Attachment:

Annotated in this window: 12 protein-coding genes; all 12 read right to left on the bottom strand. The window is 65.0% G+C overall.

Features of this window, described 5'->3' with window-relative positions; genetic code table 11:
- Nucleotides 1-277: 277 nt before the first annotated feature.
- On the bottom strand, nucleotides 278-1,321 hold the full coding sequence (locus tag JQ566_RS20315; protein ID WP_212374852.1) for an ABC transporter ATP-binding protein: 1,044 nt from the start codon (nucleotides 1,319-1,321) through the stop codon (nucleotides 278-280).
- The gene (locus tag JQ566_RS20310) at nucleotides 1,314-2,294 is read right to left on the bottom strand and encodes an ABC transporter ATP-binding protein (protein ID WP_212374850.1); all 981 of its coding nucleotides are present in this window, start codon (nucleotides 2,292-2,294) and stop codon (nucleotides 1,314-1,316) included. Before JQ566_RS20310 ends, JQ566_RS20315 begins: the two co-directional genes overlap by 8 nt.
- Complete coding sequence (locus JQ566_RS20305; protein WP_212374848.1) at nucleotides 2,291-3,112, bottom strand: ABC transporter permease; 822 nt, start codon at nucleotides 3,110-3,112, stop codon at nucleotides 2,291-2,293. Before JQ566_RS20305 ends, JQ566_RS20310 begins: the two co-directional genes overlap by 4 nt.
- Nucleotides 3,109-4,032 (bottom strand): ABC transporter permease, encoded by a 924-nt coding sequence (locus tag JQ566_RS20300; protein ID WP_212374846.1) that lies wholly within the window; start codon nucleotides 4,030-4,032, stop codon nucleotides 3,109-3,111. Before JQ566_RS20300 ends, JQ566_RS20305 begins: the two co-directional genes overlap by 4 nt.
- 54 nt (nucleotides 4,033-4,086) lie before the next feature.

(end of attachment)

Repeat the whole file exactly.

Annotated in this window: 12 protein-coding genes; all 12 read right to left on the bottom strand. The window is 65.0% G+C overall.

Features of this window, described 5'->3' with window-relative positions; genetic code table 11:
- Nucleotides 1-277: 277 nt before the first annotated feature.
- On the bottom strand, nucleotides 278-1,321 hold the full coding sequence (locus tag JQ566_RS20315; protein ID WP_212374852.1) for an ABC transporter ATP-binding protein: 1,044 nt from the start codon (nucleotides 1,319-1,321) through the stop codon (nucleotides 278-280).
- The gene (locus tag JQ566_RS20310) at nucleotides 1,314-2,294 is read right to left on the bottom strand and encodes an ABC transporter ATP-binding protein (protein ID WP_212374850.1); all 981 of its coding nucleotides are present in this window, start codon (nucleotides 2,292-2,294) and stop codon (nucleotides 1,314-1,316) included. Before JQ566_RS20310 ends, JQ566_RS20315 begins: the two co-directional genes overlap by 8 nt.
- Complete coding sequence (locus JQ566_RS20305; protein WP_212374848.1) at nucleotides 2,291-3,112, bottom strand: ABC transporter permease; 822 nt, start codon at nucleotides 3,110-3,112, stop codon at nucleotides 2,291-2,293. Before JQ566_RS20305 ends, JQ566_RS20310 begins: the two co-directional genes overlap by 4 nt.
- Nucleotides 3,109-4,032 (bottom strand): ABC transporter permease, encoded by a 924-nt coding sequence (locus tag JQ566_RS20300; protein ID WP_212374846.1) that lies wholly within the window; start codon nucleotides 4,030-4,032, stop codon nucleotides 3,109-3,111. Before JQ566_RS20300 ends, JQ566_RS20305 begins: the two co-directional genes overlap by 4 nt.
- 54 nt (nucleotides 4,033-4,086) lie before the next feature.